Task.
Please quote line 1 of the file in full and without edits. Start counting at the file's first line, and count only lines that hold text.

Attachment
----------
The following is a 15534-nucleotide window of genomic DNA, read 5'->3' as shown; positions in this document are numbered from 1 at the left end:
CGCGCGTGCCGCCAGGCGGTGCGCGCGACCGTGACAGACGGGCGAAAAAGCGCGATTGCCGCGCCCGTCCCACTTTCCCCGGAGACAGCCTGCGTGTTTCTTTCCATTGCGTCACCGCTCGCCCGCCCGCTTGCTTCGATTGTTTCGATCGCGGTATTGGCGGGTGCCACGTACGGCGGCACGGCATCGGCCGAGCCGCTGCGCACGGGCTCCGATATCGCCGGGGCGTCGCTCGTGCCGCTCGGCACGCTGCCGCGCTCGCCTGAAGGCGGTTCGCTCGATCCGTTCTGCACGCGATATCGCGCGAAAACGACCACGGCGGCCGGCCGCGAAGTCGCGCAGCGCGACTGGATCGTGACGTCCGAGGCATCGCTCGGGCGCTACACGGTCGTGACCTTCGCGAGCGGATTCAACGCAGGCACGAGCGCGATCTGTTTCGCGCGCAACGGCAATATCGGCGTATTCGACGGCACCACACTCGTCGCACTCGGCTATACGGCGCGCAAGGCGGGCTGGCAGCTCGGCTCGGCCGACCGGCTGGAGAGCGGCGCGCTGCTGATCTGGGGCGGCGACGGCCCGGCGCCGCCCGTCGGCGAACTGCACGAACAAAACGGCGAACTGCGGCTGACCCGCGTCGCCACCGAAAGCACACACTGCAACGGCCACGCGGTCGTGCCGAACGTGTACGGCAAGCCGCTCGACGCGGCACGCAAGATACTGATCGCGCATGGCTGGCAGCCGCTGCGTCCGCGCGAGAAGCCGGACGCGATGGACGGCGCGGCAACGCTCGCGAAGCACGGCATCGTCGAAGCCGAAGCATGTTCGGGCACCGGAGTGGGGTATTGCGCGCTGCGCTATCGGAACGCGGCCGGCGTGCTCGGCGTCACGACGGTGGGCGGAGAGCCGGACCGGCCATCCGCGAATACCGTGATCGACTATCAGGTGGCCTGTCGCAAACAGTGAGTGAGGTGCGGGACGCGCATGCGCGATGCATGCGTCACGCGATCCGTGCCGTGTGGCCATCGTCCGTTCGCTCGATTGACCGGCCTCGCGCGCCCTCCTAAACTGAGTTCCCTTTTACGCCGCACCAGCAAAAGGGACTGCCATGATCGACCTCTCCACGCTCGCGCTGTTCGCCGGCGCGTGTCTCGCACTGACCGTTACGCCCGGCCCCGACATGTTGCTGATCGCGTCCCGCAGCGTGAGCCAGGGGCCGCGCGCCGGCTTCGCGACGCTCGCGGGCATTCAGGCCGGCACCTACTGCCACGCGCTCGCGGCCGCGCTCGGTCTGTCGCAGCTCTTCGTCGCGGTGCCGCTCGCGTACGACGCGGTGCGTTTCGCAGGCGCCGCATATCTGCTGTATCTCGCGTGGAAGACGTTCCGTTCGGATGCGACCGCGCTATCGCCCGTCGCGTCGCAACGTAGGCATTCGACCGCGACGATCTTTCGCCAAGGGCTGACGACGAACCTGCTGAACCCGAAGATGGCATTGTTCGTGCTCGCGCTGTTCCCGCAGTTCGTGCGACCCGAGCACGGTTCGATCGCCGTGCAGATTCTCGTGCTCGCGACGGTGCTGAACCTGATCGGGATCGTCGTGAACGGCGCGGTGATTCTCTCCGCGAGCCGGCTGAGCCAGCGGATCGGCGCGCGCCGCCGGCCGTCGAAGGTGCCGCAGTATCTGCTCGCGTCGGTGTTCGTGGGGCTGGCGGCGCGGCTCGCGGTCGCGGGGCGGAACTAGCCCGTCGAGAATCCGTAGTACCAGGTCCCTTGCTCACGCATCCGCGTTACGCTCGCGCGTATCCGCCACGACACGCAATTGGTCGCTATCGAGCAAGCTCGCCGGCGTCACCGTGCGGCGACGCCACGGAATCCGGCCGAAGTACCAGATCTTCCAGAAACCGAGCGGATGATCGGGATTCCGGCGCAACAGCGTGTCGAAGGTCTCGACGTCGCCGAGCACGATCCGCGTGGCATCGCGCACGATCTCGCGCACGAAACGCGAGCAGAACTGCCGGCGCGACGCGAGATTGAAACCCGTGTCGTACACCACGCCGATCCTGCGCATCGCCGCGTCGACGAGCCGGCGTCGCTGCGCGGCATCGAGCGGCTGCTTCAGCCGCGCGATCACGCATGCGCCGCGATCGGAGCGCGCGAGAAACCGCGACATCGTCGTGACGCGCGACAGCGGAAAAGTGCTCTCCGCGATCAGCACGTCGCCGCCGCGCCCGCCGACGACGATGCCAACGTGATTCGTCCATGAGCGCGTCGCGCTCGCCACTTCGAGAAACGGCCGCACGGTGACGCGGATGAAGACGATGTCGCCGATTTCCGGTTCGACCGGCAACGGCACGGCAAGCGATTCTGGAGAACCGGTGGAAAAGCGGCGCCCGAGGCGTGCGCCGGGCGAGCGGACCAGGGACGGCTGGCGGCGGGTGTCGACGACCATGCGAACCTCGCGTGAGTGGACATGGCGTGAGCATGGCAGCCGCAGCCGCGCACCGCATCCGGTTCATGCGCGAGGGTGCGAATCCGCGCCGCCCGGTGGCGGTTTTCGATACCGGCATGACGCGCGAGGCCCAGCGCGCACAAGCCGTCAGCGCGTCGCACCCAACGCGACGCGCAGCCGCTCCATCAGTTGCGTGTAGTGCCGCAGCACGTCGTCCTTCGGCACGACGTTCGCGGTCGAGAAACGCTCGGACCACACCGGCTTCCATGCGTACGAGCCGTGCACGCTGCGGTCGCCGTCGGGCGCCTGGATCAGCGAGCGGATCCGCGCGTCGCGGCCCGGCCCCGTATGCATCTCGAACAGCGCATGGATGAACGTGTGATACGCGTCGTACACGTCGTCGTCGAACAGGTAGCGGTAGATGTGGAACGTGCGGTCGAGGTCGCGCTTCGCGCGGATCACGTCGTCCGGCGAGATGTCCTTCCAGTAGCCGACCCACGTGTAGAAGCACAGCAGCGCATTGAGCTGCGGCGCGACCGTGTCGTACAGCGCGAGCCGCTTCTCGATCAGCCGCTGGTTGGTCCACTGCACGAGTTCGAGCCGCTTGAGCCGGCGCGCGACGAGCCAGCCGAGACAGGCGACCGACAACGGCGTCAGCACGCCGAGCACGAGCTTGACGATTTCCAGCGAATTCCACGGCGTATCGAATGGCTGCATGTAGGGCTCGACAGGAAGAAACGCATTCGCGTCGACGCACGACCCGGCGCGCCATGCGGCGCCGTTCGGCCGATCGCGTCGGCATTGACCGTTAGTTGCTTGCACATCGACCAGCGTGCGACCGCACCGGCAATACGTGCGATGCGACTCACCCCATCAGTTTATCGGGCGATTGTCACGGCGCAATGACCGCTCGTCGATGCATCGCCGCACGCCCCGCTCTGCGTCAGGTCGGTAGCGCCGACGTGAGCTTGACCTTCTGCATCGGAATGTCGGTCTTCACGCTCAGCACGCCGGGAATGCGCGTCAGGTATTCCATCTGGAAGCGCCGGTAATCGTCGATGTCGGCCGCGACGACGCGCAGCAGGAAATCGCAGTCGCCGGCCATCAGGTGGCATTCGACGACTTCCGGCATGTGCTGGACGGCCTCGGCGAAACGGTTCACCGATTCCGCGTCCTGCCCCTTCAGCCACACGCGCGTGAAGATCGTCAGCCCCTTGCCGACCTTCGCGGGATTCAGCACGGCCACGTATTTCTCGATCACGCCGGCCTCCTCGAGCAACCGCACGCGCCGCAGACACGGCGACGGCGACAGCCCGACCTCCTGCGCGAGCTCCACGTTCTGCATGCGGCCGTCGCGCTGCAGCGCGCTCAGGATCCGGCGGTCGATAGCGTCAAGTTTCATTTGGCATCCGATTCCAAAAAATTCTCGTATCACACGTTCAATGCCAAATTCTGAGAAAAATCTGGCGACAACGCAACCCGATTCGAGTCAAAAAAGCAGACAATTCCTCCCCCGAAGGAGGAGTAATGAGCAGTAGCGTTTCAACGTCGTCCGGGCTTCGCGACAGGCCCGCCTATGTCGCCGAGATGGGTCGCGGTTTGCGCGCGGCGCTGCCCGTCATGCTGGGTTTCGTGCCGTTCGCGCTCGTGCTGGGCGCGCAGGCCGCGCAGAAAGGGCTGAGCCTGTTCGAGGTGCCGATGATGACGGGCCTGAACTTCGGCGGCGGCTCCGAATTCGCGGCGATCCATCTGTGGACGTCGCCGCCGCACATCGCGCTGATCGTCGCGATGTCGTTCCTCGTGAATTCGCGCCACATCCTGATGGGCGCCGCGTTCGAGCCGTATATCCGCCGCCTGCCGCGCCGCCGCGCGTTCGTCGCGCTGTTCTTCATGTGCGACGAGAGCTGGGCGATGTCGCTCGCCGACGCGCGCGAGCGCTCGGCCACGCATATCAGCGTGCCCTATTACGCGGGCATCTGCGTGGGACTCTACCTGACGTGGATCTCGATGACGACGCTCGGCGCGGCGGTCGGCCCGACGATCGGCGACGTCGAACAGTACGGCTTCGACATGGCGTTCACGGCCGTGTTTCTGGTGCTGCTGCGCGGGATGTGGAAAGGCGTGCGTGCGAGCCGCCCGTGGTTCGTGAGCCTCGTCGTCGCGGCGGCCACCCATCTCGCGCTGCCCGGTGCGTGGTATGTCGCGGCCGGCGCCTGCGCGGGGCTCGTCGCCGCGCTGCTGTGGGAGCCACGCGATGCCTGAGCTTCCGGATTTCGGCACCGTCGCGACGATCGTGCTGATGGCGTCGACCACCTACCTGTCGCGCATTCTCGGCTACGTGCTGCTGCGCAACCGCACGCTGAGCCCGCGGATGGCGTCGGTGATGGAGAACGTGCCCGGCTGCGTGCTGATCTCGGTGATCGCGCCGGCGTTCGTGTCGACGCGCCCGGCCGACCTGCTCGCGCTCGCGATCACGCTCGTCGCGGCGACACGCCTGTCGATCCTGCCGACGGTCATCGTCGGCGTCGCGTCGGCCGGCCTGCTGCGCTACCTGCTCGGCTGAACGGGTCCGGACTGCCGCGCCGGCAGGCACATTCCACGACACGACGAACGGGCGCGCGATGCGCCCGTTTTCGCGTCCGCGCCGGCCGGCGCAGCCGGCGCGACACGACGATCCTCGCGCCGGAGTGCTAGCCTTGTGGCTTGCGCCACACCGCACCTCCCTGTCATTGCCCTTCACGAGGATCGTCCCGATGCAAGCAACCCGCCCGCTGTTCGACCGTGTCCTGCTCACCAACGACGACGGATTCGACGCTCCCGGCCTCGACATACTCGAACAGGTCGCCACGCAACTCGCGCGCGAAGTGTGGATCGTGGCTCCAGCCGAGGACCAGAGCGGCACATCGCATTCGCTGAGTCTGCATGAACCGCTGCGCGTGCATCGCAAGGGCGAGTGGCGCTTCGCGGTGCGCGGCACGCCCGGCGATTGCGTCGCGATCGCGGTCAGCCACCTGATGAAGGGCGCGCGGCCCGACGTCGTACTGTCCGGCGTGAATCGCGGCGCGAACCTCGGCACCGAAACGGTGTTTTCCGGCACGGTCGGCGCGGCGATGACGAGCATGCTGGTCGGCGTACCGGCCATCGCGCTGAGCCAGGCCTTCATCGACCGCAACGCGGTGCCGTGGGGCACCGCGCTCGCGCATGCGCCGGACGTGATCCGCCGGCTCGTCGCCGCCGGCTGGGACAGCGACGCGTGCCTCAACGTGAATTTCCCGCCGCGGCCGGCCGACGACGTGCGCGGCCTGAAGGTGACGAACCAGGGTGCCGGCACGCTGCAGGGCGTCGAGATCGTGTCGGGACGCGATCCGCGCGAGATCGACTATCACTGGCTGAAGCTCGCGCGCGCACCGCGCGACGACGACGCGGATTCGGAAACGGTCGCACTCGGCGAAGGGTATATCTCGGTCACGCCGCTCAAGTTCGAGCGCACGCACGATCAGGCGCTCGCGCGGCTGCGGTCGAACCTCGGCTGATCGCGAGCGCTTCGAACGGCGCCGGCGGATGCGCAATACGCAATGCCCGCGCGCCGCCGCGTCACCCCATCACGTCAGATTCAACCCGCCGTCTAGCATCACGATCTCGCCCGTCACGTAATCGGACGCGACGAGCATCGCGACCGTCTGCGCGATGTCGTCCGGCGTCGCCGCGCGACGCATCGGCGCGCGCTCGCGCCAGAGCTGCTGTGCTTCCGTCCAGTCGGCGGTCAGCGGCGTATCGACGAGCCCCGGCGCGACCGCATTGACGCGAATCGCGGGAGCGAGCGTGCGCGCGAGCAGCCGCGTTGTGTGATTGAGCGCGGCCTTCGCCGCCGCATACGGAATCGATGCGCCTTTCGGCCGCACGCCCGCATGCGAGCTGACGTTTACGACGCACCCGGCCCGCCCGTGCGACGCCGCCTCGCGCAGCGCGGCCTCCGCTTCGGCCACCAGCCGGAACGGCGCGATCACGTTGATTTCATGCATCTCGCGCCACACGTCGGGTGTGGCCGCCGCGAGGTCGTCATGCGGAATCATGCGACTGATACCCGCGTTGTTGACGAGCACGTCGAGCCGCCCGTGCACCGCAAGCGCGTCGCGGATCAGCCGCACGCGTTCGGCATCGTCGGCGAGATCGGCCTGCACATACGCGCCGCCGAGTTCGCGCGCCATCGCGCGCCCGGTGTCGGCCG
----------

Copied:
The following is a 15534-nucleotide window of genomic DNA, read 5'->3' as shown; positions in this document are numbered from 1 at the left end: